DALLAS — As voters prepare to decide on a $150 million bond referendum, Fort Worth officials are mulling numerous operational changes to meet some budget shortfalls in the coming fiscal year.
The City Council intends to defer some nonessential services and transfer revenue from other accounts to bring the city’s reserve fund back to the mandated 10% of the annual operating budget, which is equal to about $51 million. The fund balance currently stands at $36.3 million, according to finance officials.
The entire bond package going before voters May 10 addresses much-needed street and roadway improvements across the North Texas city to keep pace with “unprecedented growth and development.”
Fort Worth has added roughly 135,000 new residents since the 2000 Census and is now the eighteenth largest city in the country, home to more than 667,000 people.
Earlier this week, the City Council agreed to use $15 million of revenue from natural-gas drilling on city property for additional street upgrades over the next four years. But state and federal law place some restrictions on how the gas revenue can be spent, and the city puts half the gas revenue it receives into a trust called the Fort Worth Permanent Fund, which also includes some endowments.
Fort Worth, as well as most of Tarrant County, has benefited recently from increased natural-gas drilling and production in the Barnett Shale, possibly the largest inland natural gas field in the world.
In March, Moody’s Investors Service downgraded its rating on the city’s general obligation debt to Aa2 from Aa1, citing the “continuing challenges related to the city’s financial reporting infrastructure.”
“Despite notable improvement in the quality and quantity of financial personnel over the past two years, antiquated information technology has contributed to significant delays in releasing audited financial statements,” analysts wrote. “Lack of timely information, reviewed by external parties to ensure fiscal integrity, hampers important decision-making by management and policymakers.”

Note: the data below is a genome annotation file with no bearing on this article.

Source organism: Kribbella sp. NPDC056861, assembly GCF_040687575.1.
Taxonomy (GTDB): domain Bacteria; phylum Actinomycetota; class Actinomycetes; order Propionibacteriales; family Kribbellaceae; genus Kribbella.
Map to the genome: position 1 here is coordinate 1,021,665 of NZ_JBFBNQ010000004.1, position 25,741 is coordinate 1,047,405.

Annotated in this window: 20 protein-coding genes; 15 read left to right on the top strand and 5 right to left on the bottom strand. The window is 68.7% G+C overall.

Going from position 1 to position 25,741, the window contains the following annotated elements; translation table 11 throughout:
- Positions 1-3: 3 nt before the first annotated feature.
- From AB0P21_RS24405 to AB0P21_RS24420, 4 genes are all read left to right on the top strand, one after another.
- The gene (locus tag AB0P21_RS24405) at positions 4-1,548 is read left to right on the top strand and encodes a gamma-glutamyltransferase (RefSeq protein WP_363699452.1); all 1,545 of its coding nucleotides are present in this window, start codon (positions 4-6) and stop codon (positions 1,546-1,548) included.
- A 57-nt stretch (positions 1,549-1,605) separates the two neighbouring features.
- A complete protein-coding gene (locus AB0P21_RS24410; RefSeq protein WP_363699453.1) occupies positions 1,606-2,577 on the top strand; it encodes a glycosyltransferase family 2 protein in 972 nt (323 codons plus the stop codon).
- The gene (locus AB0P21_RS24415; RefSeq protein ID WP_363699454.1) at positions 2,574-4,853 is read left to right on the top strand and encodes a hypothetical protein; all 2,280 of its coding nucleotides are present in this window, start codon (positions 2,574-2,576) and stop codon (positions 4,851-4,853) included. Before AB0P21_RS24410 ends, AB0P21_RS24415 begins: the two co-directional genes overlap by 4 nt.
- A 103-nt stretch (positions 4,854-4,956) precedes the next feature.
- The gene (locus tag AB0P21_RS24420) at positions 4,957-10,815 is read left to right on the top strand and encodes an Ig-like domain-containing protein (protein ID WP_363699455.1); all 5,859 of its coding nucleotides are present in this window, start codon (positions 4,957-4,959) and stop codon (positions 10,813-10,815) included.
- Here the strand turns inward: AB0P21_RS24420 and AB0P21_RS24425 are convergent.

The lower rating applies to about $371 million of general obligation debt outstanding. Moody’s also downgraded its rating on about $21.9 million of lease revenue bonds issued in 2004 on behalf of the city by Service Center Relocation Inc. to Aa3 from Aa2.
Last August, Fitch Ratings lowered its rating on the Fort Worth’s general obligation bonds and water and sewer system debt to AA from AA-plus due to the delays in the city’s filing of its comprehensive annual reports. The rating on its lease-revenue bonds was dropped to AA-minus from AA by Fitch.
“It’s a result of what we see as the city’s chronic issues of getting their CAFR’s filed on time,” Fitch senior director Steve Murray said then. “The city indicated to us that the delays are a reflection of an antiquated financial reporting and payroll system.”
Murray added that city officials have expressed concern over troubles attracting qualified people to fill open posts in the finance department. And the treasurer and accounting manager positions are still vacant.
Fort Worth’s filing delays started about three years ago when a new auditor ran into difficulty reconciling bank statements to the general ledger for fiscal 2007, according to analysts. The auditor noted “material weakness” in the reconciliation method, tracking of assets, and internal controls, Fitch said. Delays in filing the fiscal 2004 reports led to delays in completing the statements for the following two years as well.
The fiscal 2006 report still isn’t done and an analyst said it’s still unclear when it will be completed.
Standard & Poor’s rates the city’s outstanding GO bonds and water and sewer debt AA-plus. The lease revenue bonds outstanding are rated AA by Standard & Poor’s.